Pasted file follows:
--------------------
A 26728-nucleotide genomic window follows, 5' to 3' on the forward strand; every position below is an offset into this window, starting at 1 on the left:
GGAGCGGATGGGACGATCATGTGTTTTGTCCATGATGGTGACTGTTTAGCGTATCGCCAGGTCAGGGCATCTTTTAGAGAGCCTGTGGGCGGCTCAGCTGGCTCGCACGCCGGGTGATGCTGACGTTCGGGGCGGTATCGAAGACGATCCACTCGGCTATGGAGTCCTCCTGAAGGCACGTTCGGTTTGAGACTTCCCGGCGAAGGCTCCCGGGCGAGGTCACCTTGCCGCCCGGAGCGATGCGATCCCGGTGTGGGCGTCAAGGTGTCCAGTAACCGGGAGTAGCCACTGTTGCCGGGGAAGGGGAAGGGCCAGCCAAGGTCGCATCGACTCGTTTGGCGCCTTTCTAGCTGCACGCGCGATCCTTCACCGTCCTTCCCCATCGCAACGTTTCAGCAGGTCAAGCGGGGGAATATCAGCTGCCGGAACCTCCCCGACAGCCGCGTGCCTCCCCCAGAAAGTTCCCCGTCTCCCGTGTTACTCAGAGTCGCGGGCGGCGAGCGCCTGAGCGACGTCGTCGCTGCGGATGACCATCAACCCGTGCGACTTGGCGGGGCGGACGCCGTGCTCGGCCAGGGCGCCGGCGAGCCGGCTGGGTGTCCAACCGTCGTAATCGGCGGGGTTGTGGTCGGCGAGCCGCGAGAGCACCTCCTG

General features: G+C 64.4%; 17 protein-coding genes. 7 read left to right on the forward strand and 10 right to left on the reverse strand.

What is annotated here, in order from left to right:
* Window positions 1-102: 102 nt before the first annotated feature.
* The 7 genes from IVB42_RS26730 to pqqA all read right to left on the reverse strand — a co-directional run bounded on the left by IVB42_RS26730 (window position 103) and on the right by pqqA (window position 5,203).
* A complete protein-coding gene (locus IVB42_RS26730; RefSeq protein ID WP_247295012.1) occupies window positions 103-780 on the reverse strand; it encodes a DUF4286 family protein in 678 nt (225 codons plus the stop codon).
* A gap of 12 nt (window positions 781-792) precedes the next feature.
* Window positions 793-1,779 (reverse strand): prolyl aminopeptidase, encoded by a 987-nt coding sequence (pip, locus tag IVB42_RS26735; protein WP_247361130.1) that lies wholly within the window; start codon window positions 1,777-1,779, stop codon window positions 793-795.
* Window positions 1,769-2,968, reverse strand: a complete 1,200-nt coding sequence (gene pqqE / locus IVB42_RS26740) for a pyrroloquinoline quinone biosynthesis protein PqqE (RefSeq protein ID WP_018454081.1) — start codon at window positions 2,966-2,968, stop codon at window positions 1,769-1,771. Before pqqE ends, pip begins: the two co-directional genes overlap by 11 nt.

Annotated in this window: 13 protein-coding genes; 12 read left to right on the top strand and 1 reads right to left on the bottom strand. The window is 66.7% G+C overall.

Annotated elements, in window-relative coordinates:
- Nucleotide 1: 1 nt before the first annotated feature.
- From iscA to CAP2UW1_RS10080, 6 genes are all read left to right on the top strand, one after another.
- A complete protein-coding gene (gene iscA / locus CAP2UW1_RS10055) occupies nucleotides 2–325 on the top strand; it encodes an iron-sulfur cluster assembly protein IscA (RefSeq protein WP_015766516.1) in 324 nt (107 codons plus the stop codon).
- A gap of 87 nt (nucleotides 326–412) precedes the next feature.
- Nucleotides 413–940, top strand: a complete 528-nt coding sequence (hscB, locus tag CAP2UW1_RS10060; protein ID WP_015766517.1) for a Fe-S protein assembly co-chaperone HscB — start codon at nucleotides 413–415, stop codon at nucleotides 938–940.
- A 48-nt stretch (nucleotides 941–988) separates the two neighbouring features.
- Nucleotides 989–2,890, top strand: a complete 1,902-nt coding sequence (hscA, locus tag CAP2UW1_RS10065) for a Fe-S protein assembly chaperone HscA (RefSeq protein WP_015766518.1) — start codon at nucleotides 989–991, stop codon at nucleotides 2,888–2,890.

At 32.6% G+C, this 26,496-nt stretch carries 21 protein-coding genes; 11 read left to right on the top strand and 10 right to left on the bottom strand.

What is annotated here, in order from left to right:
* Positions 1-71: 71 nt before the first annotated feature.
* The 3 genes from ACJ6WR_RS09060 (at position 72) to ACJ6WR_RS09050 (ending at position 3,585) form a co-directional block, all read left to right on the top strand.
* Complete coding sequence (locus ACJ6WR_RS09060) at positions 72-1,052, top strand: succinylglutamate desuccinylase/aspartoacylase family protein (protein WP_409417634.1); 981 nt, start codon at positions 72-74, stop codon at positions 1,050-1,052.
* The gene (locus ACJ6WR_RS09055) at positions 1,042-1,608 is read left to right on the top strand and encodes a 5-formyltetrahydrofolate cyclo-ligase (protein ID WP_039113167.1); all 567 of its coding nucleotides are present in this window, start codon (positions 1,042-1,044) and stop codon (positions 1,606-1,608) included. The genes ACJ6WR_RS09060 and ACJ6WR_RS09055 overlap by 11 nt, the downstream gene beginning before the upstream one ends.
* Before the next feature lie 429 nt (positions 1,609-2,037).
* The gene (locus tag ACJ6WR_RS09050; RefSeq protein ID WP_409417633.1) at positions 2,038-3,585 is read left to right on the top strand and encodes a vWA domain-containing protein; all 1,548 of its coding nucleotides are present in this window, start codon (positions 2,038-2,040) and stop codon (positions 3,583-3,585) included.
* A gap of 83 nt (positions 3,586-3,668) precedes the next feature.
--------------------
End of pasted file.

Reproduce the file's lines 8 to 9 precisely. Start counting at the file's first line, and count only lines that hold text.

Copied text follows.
* A gap of 12 nt (window positions 781-792) precedes the next feature.
* Window positions 793-1,779 (reverse strand): prolyl aminopeptidase, encoded by a 987-nt coding sequence (pip, locus tag IVB42_RS26735; protein WP_247361130.1) that lies wholly within the window; start codon window positions 1,777-1,779, stop codon window positions 793-795.